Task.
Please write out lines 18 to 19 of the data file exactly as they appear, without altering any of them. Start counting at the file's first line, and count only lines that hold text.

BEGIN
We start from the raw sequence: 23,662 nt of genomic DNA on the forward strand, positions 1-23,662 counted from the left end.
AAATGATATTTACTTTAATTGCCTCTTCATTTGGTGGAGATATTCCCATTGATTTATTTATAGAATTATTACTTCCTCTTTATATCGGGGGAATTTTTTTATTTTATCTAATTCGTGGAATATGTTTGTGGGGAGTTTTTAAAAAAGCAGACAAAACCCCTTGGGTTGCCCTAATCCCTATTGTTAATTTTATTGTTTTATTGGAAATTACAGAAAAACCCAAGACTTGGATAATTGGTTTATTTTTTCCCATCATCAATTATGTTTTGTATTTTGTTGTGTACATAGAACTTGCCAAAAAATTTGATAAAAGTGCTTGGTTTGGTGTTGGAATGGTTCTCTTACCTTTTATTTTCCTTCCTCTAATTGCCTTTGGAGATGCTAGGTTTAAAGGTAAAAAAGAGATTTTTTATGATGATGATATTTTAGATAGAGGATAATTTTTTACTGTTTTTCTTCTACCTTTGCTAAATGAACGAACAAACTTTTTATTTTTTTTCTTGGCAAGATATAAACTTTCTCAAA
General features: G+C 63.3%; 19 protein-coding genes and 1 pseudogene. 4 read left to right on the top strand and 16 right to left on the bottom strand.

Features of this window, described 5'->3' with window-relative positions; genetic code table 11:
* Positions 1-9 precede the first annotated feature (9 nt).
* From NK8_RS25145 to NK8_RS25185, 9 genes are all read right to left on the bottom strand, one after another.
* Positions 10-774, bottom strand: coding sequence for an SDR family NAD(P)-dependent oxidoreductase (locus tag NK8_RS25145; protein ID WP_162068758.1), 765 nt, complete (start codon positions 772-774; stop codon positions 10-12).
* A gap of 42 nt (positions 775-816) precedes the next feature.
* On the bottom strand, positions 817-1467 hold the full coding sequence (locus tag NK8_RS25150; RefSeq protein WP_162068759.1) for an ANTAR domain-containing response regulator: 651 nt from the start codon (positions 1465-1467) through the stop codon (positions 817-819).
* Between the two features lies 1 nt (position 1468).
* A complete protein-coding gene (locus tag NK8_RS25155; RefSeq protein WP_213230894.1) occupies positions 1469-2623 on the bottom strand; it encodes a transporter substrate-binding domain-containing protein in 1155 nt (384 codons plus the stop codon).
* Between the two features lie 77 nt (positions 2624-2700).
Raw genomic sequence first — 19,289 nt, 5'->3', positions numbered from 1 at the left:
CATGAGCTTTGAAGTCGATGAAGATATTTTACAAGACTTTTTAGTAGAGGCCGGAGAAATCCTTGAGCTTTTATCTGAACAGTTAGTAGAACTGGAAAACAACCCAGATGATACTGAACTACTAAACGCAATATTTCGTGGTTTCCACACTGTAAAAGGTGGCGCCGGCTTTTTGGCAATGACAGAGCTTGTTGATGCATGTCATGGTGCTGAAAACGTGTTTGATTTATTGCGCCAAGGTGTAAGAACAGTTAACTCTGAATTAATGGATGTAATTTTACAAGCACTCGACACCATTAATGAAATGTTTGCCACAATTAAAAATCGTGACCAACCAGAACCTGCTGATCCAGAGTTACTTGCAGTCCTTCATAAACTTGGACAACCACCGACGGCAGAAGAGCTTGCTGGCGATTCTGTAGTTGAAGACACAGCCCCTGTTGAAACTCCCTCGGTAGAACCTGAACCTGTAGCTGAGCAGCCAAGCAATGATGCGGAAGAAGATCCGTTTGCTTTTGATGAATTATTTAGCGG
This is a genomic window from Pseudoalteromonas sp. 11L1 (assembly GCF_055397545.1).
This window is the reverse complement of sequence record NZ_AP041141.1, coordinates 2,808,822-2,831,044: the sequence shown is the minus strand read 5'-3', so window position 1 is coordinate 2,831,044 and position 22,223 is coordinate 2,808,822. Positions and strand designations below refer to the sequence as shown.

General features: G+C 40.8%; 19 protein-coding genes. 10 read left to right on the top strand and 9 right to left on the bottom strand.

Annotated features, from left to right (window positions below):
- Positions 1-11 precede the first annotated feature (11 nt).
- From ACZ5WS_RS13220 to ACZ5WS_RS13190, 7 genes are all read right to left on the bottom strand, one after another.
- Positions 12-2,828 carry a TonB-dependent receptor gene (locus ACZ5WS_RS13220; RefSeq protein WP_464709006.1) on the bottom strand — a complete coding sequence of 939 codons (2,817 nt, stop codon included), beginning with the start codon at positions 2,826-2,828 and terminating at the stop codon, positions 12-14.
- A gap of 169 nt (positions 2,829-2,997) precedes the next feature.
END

Annotated features, from left to right (window positions below):
- Positions 1-11 precede the first annotated feature (11 nt).